The photo above shows the flowers and stem leaves of snapdragon skullcap as seen at the Rooster Comb on Steens Mt. in southeastern Oregon.........June 20, 2004.
Skullcaps get their name from a small appendage or flap atop the calyx. Snapdragon skullcap is an attractive perennial arising to heights or lengths of 15-30 cm from rhizomes at or near the surface of the soil. The slender, erect stems may be branched or arise in clusters from the rhizome. The stems are square in cross-section. The herbage is variably haired, ranging from glabrous to short, upward-pointing hairs, or occasionally longer, spreading or even gland-tipped hairs. All the leaves are found on the stems. The leaves are opposite with entire margins. The venation consists of 3-5 nerves or veins arising from the leaf base. Leaf shape is elliptic to ovate, and the leaves range from 1- 2 cm long and 3-10 mm wide. The petioles measure 5-15 mm long.
The flowers are solitary (although they may be oriented so that the flowers arising from opposite axils may appear paired), arising from the axils of the upper, reduced leaves. The corolla is a deep blue-violet. The tubular corolla is straight and ranges from 12-22 mm long, expanding gradually to the widened mouth. The lower lip of the corolla is large, and reflexed downward.. The palate has long white hairs and the throat of the corolla of fresh flowers is nearly closed by the palate.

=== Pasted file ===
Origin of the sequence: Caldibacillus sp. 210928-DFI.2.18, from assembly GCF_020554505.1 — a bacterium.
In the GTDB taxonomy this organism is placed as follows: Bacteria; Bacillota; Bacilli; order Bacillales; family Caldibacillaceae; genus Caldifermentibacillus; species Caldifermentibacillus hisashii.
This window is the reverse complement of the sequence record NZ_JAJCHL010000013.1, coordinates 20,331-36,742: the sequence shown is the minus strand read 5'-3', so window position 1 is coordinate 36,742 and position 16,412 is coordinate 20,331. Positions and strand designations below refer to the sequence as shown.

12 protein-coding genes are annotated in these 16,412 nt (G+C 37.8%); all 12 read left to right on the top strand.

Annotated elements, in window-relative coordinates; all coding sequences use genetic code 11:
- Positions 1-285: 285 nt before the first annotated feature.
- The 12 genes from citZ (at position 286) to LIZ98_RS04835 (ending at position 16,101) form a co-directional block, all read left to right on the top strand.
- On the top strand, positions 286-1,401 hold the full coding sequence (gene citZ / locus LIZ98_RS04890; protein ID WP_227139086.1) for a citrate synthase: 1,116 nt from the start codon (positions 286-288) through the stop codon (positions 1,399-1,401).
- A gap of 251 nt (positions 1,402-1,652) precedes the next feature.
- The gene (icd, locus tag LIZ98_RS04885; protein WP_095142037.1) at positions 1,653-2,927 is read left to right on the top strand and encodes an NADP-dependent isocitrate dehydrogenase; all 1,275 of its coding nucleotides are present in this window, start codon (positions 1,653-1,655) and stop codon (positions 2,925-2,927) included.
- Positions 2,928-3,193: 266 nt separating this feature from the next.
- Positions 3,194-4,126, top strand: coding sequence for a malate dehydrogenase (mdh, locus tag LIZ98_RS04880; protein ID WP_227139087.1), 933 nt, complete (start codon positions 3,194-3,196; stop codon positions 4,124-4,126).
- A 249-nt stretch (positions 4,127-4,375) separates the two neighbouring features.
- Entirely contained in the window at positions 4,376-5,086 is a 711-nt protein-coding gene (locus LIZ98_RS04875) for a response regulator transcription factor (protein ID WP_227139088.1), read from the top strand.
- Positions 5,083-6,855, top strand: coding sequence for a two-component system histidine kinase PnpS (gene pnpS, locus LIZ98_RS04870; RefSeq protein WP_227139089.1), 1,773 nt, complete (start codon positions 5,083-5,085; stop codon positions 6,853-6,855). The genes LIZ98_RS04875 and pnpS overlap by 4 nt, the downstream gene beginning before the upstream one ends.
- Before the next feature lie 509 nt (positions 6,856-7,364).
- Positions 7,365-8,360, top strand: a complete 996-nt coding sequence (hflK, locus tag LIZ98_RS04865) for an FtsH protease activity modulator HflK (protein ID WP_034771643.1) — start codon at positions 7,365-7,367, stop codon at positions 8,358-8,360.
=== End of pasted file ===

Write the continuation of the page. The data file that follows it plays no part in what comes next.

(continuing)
Similar Species: Narrow-leaf skullcap: Scutellaria angustifolia
Snapdragon skullcap may be found from the lowlands to up to 2400 meters of elevation in the mountains in a variety of open habitats from moist to dry sites, often being found rocky to talus habitats.
Snapdragon skullcap may be found east of the Cascades from central Oregon south to central California and east to central and southern Idaho, and central Nevada, and near the western base of the Wasatch Mts. in Utah.